37. 37. Ways To Provide Team Balance Before Game:  Team Configuration with Player Balance  Symmetric Competency Areas and Privileged Abilities  Starting Positions During Game:  Handicaps  Spawning
  38. 38. Why Designers Want Team Balance  Gives players a Perceived Chance of Winning  Encourages Team Play and therefore Social Status  Players feel Empowerment
  39. 39. Team Balance Design Considerations  Is there total player balance between all players?  How can teams’ starting positions be balanced?  What privileged abilities need to be mitigated?  What handicaps need to be applied?  What other balancing effects need to be applied during gameplay?
  40. 40. Game Mastery That one can clearly distinguish between skillful and incompetent players when they are using all their skills and abilities in a game.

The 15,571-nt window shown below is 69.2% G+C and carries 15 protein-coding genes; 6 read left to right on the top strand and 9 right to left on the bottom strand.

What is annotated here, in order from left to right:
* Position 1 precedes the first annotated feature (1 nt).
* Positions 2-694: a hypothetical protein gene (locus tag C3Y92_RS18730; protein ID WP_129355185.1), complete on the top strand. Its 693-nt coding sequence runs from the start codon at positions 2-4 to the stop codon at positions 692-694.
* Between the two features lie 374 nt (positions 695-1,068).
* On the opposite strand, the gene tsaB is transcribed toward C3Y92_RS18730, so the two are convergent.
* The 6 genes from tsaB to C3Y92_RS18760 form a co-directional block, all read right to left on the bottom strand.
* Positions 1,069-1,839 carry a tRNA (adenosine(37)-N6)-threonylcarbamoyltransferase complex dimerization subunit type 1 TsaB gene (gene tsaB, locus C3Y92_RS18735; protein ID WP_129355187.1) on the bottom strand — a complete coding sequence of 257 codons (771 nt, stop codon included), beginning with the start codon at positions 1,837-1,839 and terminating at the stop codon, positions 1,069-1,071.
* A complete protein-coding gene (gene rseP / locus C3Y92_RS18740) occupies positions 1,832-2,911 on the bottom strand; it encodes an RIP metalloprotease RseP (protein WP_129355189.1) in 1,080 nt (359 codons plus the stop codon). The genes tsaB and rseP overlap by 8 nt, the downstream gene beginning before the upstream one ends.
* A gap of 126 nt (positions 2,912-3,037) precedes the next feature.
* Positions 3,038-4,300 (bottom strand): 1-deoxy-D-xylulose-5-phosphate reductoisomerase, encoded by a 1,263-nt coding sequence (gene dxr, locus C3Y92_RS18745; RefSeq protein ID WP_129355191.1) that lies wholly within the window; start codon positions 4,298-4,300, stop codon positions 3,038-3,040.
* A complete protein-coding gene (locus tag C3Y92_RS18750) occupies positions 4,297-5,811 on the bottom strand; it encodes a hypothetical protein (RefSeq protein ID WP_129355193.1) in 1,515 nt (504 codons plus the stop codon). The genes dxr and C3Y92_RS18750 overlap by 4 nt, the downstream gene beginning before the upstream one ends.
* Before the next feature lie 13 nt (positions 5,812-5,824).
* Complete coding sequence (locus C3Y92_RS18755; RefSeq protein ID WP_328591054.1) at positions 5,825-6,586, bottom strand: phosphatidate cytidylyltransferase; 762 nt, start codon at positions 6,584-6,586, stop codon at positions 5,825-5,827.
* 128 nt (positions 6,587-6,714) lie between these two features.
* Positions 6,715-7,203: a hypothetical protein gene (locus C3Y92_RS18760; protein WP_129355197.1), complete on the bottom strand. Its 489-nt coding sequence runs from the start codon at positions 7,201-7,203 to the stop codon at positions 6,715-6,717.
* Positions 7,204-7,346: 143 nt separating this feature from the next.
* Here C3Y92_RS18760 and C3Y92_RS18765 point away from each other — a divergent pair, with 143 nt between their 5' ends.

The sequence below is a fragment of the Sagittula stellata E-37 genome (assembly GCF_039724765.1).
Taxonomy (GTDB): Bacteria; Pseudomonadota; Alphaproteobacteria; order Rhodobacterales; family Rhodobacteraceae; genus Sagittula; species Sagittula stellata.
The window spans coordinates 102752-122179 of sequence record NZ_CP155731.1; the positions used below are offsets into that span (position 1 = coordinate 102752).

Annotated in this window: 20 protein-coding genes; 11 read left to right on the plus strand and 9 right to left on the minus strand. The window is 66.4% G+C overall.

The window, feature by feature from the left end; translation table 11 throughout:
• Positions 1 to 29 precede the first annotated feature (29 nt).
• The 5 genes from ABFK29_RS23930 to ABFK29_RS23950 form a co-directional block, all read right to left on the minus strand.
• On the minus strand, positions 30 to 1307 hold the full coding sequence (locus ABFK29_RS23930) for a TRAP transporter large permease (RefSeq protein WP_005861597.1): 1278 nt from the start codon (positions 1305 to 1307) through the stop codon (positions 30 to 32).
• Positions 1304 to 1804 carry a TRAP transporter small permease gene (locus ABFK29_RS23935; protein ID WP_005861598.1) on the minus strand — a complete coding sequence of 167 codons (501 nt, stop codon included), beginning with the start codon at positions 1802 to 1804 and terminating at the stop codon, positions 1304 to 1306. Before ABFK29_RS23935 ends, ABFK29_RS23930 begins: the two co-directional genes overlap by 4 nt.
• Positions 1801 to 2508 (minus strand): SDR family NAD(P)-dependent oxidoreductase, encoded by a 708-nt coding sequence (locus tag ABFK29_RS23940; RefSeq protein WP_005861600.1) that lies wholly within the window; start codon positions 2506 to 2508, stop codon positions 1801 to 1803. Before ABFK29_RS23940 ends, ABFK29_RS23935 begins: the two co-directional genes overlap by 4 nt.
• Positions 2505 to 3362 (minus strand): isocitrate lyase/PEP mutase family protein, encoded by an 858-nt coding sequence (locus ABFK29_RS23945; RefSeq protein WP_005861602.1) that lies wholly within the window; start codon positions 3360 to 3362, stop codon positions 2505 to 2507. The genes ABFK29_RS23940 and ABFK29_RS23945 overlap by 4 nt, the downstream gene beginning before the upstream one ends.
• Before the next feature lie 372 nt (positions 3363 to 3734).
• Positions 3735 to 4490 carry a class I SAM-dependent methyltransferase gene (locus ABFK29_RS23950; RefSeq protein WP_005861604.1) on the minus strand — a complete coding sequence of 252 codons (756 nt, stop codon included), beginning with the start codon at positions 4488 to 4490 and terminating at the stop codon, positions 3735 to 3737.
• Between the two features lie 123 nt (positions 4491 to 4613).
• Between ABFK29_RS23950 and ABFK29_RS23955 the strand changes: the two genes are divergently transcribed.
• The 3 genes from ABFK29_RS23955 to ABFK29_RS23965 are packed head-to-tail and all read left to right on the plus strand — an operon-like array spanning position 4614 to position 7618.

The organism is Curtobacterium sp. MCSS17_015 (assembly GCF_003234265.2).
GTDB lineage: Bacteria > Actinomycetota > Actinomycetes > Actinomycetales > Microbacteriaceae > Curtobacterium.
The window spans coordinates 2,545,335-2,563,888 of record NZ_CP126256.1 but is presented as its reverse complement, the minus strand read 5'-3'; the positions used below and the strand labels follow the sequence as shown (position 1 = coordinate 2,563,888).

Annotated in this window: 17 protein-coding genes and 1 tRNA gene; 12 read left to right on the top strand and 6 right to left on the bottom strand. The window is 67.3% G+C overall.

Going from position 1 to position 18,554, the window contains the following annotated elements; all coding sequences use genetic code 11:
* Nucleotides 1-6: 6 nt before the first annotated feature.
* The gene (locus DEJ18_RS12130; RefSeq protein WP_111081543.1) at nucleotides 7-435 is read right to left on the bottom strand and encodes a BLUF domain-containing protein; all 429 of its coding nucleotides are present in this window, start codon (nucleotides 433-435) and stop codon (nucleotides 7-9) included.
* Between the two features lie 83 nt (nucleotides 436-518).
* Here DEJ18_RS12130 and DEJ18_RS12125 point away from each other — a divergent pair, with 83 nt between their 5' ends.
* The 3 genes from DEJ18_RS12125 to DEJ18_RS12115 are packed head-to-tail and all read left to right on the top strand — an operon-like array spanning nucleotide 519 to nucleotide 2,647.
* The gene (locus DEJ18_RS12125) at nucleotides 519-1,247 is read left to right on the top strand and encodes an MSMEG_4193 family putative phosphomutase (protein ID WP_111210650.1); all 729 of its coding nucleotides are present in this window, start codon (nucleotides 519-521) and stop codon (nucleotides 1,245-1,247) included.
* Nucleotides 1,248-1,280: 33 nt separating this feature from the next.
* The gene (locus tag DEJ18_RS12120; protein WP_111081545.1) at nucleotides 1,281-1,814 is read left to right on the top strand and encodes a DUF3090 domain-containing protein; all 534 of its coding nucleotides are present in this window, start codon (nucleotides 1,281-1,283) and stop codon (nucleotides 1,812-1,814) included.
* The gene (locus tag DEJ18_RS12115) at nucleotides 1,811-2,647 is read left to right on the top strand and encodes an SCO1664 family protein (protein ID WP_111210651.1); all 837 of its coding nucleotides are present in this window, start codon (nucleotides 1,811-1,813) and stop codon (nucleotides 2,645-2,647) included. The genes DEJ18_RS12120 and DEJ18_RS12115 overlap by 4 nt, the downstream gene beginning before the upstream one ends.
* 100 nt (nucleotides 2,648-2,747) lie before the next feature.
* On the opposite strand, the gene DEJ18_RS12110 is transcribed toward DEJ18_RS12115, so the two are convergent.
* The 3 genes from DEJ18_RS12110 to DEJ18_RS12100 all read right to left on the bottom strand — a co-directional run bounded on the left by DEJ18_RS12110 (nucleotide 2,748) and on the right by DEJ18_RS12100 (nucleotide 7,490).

41. 41. The Player’s Journey
  42. 42. Allowing For Game Mastery Requires:  Right Level of Difficulty  Smooth Learning Curves with Right Levels of Difficulty Nullified by:  Randomness  Balancing
  43. 43. Why Designers Promote Game Mastery  Empowerment  Emotional Immersion  Replayablity  Varied Gameplay  Competency Areas  Strategic Knowledge  Risk-Reward Trade-offs  Trans-Game Information  Social Statuses  Investments in Gameplay
  44. 44. Game Mastery Design Considerations  What dexterity-based skills can a player train and develop?  What mental-based skills can a player train and develop?  What social-based skills can a player train and develop?  How is mastery revealed?  How can mastery be maintained past game sessions?
  45. 45. Empowerment Players feel that they can affect the events and final outcome of the game.
  46. 46. Ways To Provide Empowerment  Right Level of Difficulty  Privileged/New/Improved Abilities  Producers & Converters  Strategic Planning & Knowledge  Freedom of Choice  Player-Decided Results  Creative Control  Social Status  Game Mastery
  47. 47. Why Designers Provide Empowerment  Emotional Immersion  Competence Areas  Higher Level Closures as Gameplay Progresses Warning! Can conflict with:  Player Balance  Team Balance